The Equator Principles (EP) are a voluntary set of standards adopted by financial institutions for determining, assessing and managing environmental and social risks in project-related transactions.
All transactions that fall within the scope of EP undergo an initial environmental and social risk screening (using a questionnaire) conducted by the business. Typically for project finance deals, the business is supported by a suitably qualified technical advisor, who provides an opinion on the potential environmental and social effects, compliance with environmental laws and regulations – and with the EP.
Additionally, such transactions are subject to enhanced due diligence by the Reputational Risk team (comprised of five employees). This includes a review of the transaction for compliance with the EP. The end result is documented and forms part of the credit application pack submitted to senior credit underwriters. Depending on the risk level, the prospective financing may be subject to a further and separate review of reputational risk through the ESE risk escalation process, which may involve risk executives.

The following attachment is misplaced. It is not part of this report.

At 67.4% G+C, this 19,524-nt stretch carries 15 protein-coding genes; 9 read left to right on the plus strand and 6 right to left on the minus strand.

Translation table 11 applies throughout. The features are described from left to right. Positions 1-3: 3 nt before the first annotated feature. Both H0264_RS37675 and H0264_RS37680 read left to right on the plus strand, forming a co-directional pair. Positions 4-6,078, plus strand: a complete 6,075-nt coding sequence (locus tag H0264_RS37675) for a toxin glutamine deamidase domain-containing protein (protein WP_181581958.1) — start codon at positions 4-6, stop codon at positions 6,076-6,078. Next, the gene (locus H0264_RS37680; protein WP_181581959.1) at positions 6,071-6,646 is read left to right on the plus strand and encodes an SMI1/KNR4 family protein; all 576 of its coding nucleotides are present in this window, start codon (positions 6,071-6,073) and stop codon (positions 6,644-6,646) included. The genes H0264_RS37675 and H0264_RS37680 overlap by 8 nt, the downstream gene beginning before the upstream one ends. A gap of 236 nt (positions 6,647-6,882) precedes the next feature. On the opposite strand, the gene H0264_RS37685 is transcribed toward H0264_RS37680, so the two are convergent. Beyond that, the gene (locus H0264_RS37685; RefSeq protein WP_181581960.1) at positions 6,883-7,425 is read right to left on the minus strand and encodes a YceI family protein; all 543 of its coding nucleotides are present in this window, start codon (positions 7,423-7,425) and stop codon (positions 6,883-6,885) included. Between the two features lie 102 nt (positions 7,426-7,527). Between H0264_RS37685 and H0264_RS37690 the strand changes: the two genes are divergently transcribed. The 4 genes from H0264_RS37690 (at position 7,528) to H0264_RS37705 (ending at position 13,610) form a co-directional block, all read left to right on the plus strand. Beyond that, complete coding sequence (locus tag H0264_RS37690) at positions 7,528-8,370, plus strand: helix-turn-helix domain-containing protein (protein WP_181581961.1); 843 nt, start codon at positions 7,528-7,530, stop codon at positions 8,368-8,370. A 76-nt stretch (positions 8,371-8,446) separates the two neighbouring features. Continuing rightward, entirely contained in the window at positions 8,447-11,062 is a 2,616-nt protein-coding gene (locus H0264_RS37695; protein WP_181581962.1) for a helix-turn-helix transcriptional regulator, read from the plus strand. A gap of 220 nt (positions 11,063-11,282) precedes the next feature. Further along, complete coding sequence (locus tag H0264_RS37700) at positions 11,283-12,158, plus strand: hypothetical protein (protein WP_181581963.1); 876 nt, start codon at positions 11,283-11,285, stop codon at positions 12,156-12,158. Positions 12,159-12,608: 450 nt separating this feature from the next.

The requirements of the EP are embedded in the bank’s Reputational Risk Policy.
Summary of 2017 EP deals
The reporting period for data and implementation is from 1 January 2017 to 31 December 2017 (2016 data is provided for comparison).
During this period, eight Project Finance transactions to which we had applied the EP reached financial close. All deals that fell within the scope of the EP were located in the UK or Republic of Ireland.
The EP use a scale of categorisation – A to C – to determine the scale of environmental and social impacts, with Category A being projects with the highest impacts and Category C the lowest. Six of the Project Finance transactions were Category B, and the remaining two were Category C.
In comparison, the total number of project-related transactions financed in 2016 was 9, 89% of which were in the UK (including one in Gibraltar, a British Overseas Territory).